Shopping Centers Today International

DEC 2015

Shopping Centers Today is the news magazine of the International Council of Shopping Centers (ICSC)

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Page 31 of 143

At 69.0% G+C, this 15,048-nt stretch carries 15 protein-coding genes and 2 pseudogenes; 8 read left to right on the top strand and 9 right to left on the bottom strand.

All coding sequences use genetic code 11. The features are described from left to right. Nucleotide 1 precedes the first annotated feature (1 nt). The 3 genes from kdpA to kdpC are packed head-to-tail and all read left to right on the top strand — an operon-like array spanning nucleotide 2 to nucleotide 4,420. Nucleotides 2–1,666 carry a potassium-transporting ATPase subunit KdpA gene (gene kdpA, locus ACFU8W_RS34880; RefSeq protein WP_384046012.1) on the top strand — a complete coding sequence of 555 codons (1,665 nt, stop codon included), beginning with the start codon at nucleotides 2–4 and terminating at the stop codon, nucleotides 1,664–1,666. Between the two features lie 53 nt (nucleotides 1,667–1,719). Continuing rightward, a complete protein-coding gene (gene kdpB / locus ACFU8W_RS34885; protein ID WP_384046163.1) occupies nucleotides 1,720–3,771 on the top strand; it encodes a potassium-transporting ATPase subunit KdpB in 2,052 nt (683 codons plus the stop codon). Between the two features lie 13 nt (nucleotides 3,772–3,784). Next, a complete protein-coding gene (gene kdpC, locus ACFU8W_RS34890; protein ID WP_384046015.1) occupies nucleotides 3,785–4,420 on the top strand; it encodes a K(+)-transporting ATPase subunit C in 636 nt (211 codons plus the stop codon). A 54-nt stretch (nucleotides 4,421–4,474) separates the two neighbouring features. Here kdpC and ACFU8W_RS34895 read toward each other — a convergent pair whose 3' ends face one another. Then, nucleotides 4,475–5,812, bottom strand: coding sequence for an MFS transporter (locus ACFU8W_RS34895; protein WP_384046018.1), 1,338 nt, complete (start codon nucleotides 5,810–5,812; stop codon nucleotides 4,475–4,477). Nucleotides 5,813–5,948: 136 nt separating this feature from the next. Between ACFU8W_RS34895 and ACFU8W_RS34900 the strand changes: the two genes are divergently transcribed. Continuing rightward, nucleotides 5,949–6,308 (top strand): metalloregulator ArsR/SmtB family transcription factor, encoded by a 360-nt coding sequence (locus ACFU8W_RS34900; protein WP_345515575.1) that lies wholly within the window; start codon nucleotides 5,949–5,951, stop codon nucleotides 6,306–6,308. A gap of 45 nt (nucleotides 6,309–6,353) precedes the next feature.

such services as on-site interior de- signers who make house calls, and curbside merchandise pickup. The area is affluent, and its residents are willing to spend time and money on their homes, says Jacobson. Nearly 170,000 reside within a mile of the store, and the monthly retail spending amount among those who live within two miles exceeds $4,000, he says. The average age of these residents is 41, and the estimated income of the mainly two-person households is $160,000 per year. Asked how the store differs from rival Home Depot's Manhattan unit, Cobb replies that the retailer devel- oped its strategy based on insights about key markets where Lowe's is underrepresented. "The first option we evaluated was serving dense cities solely through our omni-channel ca- pabilities," she said. "We are already seeing early success with growing and in-home sales in these markets, but as we looked at the relative level of market share these options provided, we de- termined we could do more. These insights provided a fresh perspective on the Manhattan market, which led us to a smaller store footprint." Cobb declined to offer specifics about future urban-market regions, but the company plans to open some 30 stores next year and the following, split evenly between its namesake units and its Orchard Supply Hardware chain. "We're evolving our store concepts to capi- talize on opportunities in metro and urban markets — digging deep into unique local characteristics on a market-by-market ba- sis," Cobb said. "We believe this tailored format store … will provide the insights we need to better understand and serve urban consumers." SCT 32 S C T / D e c e m b e r 2 0 1 5 r e T a i l i n g T o d a y

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